In Brazil in 2014, a tax lawyer named Vinicius Leôncio created one of the world’s largest books as a form of protest.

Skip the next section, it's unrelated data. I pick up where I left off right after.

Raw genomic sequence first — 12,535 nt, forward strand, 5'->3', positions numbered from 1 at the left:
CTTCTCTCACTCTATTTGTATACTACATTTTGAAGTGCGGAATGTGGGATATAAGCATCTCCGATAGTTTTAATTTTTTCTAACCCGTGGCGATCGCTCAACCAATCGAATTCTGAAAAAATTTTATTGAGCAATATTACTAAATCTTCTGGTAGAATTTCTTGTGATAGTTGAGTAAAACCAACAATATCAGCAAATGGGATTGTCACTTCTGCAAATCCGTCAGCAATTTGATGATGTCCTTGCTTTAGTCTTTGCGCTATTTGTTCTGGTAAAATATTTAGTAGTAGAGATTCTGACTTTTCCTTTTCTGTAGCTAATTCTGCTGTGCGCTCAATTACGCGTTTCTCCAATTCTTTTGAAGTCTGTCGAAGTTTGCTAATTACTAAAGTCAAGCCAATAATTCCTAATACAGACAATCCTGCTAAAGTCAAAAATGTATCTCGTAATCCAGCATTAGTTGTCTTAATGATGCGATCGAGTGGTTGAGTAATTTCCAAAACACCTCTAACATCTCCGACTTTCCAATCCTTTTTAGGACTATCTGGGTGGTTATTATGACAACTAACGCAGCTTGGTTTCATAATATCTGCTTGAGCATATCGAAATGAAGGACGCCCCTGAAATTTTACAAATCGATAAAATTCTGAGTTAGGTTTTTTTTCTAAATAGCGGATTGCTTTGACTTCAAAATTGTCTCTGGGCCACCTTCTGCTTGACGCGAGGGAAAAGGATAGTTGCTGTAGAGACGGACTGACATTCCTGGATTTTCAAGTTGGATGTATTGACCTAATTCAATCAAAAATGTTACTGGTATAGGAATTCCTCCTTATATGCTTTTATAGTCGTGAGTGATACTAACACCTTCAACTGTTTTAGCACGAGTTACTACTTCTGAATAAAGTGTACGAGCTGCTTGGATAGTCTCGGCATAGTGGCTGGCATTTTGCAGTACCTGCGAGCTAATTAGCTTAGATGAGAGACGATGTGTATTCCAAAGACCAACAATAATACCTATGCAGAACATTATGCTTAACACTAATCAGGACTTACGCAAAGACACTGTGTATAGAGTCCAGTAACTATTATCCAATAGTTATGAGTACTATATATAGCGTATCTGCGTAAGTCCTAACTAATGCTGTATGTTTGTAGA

The result of 23 years’ work, Pátria Amada (Beloved Country), is a 7.5-ton testament to the ridiculous immensity and complexity of Brazilian tax laws. Leôncio was the first to bring together every Brazilian tax code in one volume (complete for only a brief moment, as 35 new tax laws are added to Brazilian legislation each day). Its 41,000 pages mean that the book is 2.10 meters thick, towering over any prospective reader. Leôncio spent R$1 million (£205,000) of his own money to print the book in a shed, using an imported Chinese printer accustomed to cranking out billboard posters. He spent an average of five hours a day researching and collecting the laws, with a staff that grew to 37. Three heart attacks, a divorce, and a new marriage failed to dissuade him from his task of highlighting “the surreal, punishing experience” of dealing with a tax system gone haywire. “I simply thought that something should be done about the humiliation we must endure to pay our taxes in this country,” he said. — From cut-out confessions to cheese pages: browse the world’s strangest books